Revisiting: Steve McQueen

I first met Steve McQueen in Amsterdam in 1996, when I was still working at De Appel in Amsterdam, and he came over to do a talk there. He ended up moving from London to Amsterdam around the same time as I moved from Amsterdam to London. We stayed in touch though, and when in 1999 he had his first exhibition in a publicly funded space in his old and my new home town, the ICA, he invited me to get involved with the catalogue for the show.

One of the works that generated active debate was the insertion of a brick wall in the long corridor that runs alongside the downstairs exhibition space towards the bar and other spaces, without any label or explanation. I’ve always thought about it as referring to issues of access, or lack thereof, of various kinds that Steve has often talked about and that has recently become and extremely current topic in political terms. In recent years Steve’s intervention, which I am inclined to consider both a work and a curatorial statement, was inverted: the wall separating the exhibition space from the corridor was removed, so we could look into the exhibition space without entering it, opening things up for all to see.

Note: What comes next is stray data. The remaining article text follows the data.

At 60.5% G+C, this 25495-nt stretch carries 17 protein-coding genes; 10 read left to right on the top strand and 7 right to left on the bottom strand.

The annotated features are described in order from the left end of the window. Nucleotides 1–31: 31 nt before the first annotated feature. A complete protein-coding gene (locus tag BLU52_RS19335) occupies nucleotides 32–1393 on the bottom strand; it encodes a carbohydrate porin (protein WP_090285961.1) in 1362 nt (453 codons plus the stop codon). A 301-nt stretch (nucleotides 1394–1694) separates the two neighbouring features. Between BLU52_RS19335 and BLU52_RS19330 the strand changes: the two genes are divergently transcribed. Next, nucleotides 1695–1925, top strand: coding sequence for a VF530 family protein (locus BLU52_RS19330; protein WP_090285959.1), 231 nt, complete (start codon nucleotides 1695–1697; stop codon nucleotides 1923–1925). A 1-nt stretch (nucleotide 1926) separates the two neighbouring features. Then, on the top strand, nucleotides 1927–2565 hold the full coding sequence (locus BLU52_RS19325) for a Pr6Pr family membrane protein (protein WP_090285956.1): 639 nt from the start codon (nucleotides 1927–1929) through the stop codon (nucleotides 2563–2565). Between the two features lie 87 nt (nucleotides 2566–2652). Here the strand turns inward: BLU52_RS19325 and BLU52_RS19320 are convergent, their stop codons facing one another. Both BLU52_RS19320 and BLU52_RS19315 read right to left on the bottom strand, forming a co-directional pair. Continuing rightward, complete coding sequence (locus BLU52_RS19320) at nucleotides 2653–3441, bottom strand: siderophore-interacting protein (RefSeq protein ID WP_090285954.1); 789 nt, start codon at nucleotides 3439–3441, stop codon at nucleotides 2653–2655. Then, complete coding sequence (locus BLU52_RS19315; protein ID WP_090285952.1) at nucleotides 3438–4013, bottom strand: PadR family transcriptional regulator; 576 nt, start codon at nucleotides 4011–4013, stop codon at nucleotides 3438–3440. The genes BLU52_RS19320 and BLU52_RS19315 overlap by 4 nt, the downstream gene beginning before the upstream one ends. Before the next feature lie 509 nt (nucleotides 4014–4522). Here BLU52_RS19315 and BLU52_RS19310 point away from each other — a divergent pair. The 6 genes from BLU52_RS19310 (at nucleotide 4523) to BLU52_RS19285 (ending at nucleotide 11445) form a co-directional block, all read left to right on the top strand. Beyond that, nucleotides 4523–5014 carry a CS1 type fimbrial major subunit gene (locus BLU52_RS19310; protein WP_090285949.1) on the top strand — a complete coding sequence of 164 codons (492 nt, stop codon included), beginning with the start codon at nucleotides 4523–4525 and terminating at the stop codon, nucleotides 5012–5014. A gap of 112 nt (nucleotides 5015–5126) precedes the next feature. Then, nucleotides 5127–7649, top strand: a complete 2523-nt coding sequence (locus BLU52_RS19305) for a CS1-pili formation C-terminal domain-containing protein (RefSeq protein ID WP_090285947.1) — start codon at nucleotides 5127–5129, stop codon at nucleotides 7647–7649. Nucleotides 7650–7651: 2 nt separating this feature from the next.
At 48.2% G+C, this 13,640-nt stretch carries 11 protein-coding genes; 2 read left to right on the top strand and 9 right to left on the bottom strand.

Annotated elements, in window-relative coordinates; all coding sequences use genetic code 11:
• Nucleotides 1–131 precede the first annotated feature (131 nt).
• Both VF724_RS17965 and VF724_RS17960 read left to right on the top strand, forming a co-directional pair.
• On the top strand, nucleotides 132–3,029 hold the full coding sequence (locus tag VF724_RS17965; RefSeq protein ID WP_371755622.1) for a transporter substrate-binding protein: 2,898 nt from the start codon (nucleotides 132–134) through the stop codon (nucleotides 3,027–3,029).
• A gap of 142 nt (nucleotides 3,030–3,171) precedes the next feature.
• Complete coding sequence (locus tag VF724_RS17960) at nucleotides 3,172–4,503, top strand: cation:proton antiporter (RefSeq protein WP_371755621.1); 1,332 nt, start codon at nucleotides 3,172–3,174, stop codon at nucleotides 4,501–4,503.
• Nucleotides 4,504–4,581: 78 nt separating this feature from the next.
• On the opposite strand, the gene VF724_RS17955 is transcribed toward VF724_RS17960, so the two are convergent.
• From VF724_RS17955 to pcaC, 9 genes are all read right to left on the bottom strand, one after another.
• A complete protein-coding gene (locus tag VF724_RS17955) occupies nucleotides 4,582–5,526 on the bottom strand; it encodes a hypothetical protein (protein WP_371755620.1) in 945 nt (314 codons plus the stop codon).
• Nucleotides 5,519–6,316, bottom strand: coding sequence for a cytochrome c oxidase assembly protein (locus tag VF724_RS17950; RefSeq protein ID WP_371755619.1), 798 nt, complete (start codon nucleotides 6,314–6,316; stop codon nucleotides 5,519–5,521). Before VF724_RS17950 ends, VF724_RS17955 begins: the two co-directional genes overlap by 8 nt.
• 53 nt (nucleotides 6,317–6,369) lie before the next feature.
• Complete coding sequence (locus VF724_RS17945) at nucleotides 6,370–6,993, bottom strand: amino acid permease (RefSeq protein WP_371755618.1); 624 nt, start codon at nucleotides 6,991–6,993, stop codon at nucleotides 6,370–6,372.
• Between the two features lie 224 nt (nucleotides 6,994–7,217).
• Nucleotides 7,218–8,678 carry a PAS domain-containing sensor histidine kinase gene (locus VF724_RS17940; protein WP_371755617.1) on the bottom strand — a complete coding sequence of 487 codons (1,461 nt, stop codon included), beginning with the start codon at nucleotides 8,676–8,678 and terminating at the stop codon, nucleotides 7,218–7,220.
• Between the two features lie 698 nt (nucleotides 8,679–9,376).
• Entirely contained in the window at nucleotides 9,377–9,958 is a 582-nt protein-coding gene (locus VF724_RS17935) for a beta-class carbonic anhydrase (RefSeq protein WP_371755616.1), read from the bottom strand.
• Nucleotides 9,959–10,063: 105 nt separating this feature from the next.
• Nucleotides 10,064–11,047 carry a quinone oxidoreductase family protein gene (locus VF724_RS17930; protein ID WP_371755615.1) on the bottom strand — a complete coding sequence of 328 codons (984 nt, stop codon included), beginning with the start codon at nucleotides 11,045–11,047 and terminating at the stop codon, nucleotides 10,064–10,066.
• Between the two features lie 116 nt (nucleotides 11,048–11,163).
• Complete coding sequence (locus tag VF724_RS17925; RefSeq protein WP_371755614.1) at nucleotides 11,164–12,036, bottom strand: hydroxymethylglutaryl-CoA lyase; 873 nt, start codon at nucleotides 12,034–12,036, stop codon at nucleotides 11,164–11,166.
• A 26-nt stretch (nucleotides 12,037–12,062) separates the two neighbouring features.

The catalogue for Steve’s show has a shot of his feet, a still from the film Deadpan (1997), on the cover. It contains three essays – Robert Storr’s ‘Going Places’, Michael Newman’s ‘McQueen’s Materialism’, and Okwui Enwezor’s ‘Haptic Visions: The Films of Steve McQueen’ – that had already been commissioned before I became involved. Between them they cover a wide range of aspects related to Steve’s then still relatively small oeuvre, as he was only 30 at the time. Three international art heavyweights talking about an artist who was in the process of becoming a heavyweight himself… The show gave Steve the nomination for the Turner Prize that year, which he went on to win. It is of course only with hindsight that this show and its catalogue, and the many intense conversations we had in the years leading up to it, were clear signs of things to come.